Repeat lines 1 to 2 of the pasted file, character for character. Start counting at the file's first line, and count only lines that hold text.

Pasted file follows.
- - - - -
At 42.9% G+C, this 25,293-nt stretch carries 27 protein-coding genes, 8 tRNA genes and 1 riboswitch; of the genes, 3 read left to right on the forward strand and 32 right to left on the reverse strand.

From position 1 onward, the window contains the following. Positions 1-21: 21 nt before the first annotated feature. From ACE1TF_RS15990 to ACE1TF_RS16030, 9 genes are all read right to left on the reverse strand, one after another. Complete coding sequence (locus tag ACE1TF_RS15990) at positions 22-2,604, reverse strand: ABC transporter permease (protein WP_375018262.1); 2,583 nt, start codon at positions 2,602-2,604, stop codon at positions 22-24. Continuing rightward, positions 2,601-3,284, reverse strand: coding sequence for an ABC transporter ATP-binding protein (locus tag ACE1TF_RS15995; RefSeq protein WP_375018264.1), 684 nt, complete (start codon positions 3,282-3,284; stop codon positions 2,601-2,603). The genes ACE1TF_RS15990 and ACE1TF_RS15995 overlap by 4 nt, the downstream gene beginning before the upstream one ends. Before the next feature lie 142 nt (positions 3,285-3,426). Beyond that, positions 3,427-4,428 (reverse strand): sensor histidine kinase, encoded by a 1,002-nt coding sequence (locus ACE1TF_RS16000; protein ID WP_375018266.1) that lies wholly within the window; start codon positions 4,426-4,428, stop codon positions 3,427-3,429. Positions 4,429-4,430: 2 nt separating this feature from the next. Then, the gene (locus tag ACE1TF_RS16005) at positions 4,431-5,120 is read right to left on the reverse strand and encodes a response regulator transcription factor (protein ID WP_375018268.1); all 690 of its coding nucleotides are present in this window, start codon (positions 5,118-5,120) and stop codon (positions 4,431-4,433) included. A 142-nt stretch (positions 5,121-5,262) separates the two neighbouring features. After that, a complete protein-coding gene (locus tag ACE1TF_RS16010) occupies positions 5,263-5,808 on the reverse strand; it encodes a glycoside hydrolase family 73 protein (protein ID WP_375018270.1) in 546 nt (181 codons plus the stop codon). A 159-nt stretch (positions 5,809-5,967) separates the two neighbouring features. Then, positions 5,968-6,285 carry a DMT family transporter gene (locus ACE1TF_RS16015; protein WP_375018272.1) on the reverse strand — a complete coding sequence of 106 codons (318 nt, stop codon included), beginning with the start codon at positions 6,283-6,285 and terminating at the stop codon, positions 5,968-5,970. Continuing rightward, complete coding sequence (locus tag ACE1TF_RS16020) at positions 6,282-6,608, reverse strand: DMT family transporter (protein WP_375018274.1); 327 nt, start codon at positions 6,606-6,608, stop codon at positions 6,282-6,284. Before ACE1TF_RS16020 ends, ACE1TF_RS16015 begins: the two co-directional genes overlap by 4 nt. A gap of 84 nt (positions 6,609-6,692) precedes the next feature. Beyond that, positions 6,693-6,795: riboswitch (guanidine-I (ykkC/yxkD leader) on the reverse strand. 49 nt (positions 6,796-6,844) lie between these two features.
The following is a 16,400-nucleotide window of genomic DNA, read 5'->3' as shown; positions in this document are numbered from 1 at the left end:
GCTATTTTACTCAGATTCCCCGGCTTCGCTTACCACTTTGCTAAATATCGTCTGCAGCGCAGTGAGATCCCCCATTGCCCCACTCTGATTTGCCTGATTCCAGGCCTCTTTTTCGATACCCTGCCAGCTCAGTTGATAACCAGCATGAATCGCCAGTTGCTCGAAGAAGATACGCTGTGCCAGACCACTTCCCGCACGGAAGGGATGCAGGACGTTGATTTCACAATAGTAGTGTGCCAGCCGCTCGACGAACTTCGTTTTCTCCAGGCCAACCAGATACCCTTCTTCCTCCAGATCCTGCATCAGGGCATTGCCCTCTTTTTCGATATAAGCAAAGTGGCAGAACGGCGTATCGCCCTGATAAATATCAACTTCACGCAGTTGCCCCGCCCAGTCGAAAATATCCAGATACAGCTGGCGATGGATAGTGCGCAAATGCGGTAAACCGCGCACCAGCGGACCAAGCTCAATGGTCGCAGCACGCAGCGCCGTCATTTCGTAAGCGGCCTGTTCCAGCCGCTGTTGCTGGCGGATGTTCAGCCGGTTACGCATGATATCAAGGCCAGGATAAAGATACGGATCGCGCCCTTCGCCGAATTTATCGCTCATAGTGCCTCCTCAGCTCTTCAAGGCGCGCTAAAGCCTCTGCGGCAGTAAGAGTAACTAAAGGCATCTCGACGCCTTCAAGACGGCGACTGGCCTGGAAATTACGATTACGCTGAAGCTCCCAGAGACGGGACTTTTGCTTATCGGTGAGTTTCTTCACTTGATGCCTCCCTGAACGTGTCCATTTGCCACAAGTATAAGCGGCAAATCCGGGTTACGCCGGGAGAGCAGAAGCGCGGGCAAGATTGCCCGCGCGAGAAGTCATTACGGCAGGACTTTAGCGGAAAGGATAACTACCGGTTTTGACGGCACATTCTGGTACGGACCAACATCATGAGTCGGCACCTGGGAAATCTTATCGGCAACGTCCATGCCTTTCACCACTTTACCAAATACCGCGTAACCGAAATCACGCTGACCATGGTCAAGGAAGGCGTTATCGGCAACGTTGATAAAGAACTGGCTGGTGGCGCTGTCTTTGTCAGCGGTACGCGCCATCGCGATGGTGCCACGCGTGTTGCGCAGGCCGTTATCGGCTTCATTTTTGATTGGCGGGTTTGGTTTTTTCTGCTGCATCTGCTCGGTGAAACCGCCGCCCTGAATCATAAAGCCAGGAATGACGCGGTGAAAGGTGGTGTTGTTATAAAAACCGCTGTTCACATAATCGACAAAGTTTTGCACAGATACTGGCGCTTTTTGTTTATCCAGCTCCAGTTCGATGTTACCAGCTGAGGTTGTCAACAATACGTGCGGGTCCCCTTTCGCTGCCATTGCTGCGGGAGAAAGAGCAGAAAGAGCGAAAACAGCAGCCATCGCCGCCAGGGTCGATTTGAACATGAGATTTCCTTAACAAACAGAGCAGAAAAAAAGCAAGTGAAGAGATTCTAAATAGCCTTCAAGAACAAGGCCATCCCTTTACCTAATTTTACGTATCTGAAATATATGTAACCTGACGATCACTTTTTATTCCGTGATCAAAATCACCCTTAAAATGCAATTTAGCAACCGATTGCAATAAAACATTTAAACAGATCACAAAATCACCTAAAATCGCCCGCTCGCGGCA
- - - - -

At 42.9% G+C, this 25,293-nt stretch carries 27 protein-coding genes, 8 tRNA genes and 1 riboswitch; of the genes, 3 read left to right on the forward strand and 32 right to left on the reverse strand.

From position 1 onward, the window contains the following. Positions 1-21: 21 nt before the first annotated feature. From ACE1TF_RS15990 to ACE1TF_RS16030, 9 genes are all read right to left on the reverse strand, one after another. Complete coding sequence (locus tag ACE1TF_RS15990) at positions 22-2,604, reverse strand: ABC transporter permease (protein WP_375018262.1); 2,583 nt, start codon at positions 2,602-2,604, stop codon at positions 22-24. Continuing rightward, positions 2,601-3,284, reverse strand: coding sequence for an ABC transporter ATP-binding protein (locus tag ACE1TF_RS15995; RefSeq protein WP_375018264.1), 684 nt, complete (start codon positions 3,282-3,284; stop codon positions 2,601-2,603). The genes ACE1TF_RS15990 and ACE1TF_RS15995 overlap by 4 nt, the downstream gene beginning before the upstream one ends. Before the next feature lie 142 nt (positions 3,285-3,426). Beyond that, positions 3,427-4,428 (reverse strand): sensor histidine kinase, encoded by a 1,002-nt coding sequence (locus ACE1TF_RS16000; protein ID WP_375018266.1) that lies wholly within the window; start codon positions 4,426-4,428, stop codon positions 3,427-3,429. Positions 4,429-4,430: 2 nt separating this feature from the next. Then, the gene (locus tag ACE1TF_RS16005) at positions 4,431-5,120 is read right to left on the reverse strand and encodes a response regulator transcription factor (protein ID WP_375018268.1); all 690 of its coding nucleotides are present in this window, start codon (positions 5,118-5,120) and stop codon (positions 4,431-4,433) included. A 142-nt stretch (positions 5,121-5,262) separates the two neighbouring features. After that, a complete protein-coding gene (locus tag ACE1TF_RS16010) occupies positions 5,263-5,808 on the reverse strand; it encodes a glycoside hydrolase family 73 protein (protein ID WP_375018270.1) in 546 nt (181 codons plus the stop codon). A 159-nt stretch (positions 5,809-5,967) separates the two neighbouring features. Then, positions 5,968-6,285 carry a DMT family transporter gene (locus ACE1TF_RS16015; protein WP_375018272.1) on the reverse strand — a complete coding sequence of 106 codons (318 nt, stop codon included), beginning with the start codon at positions 6,283-6,285 and terminating at the stop codon, positions 5,968-5,970. Continuing rightward, complete coding sequence (locus tag ACE1TF_RS16020) at positions 6,282-6,608, reverse strand: DMT family transporter (protein WP_375018274.1); 327 nt, start codon at positions 6,606-6,608, stop codon at positions 6,282-6,284. Before ACE1TF_RS16020 ends, ACE1TF_RS16015 begins: the two co-directional genes overlap by 4 nt. A gap of 84 nt (positions 6,609-6,692) precedes the next feature. Beyond that, positions 6,693-6,795: riboswitch (guanidine-I (ykkC/yxkD leader) on the reverse strand. 49 nt (positions 6,796-6,844) lie between these two features.